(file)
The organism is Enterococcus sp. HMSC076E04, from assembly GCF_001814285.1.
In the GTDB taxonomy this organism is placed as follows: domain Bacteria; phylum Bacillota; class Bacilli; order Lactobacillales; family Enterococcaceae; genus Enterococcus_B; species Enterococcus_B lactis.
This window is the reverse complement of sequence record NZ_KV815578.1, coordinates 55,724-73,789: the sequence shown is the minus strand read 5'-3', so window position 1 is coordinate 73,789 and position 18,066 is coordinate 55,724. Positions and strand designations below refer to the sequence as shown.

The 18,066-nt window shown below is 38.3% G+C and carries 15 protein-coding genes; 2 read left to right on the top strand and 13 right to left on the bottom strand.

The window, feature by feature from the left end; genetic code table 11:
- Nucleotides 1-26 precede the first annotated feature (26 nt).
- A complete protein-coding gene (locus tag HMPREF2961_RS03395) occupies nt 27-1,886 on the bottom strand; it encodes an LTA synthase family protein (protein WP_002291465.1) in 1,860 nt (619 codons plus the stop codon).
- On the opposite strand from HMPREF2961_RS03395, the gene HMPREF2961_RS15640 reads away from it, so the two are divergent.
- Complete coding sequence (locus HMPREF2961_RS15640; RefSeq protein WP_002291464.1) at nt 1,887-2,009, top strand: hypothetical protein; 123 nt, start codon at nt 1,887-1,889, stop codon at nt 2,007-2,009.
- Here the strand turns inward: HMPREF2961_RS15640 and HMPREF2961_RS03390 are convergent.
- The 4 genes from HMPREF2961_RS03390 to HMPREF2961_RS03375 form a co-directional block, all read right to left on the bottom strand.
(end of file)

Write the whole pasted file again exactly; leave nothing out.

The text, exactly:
The organism is Enterococcus sp. HMSC076E04, from assembly GCF_001814285.1.
In the GTDB taxonomy this organism is placed as follows: domain Bacteria; phylum Bacillota; class Bacilli; order Lactobacillales; family Enterococcaceae; genus Enterococcus_B; species Enterococcus_B lactis.
This window is the reverse complement of sequence record NZ_KV815578.1, coordinates 55,724-73,789: the sequence shown is the minus strand read 5'-3', so window position 1 is coordinate 73,789 and position 18,066 is coordinate 55,724. Positions and strand designations below refer to the sequence as shown.

The 18,066-nt window shown below is 38.3% G+C and carries 15 protein-coding genes; 2 read left to right on the top strand and 13 right to left on the bottom strand.

The window, feature by feature from the left end; genetic code table 11:
- Nucleotides 1-26 precede the first annotated feature (26 nt).
- A complete protein-coding gene (locus tag HMPREF2961_RS03395) occupies nt 27-1,886 on the bottom strand; it encodes an LTA synthase family protein (protein WP_002291465.1) in 1,860 nt (619 codons plus the stop codon).
- On the opposite strand from HMPREF2961_RS03395, the gene HMPREF2961_RS15640 reads away from it, so the two are divergent.
- Complete coding sequence (locus HMPREF2961_RS15640; RefSeq protein WP_002291464.1) at nt 1,887-2,009, top strand: hypothetical protein; 123 nt, start codon at nt 1,887-1,889, stop codon at nt 2,007-2,009.
- Here the strand turns inward: HMPREF2961_RS15640 and HMPREF2961_RS03390 are convergent.
- The 4 genes from HMPREF2961_RS03390 to HMPREF2961_RS03375 form a co-directional block, all read right to left on the bottom strand.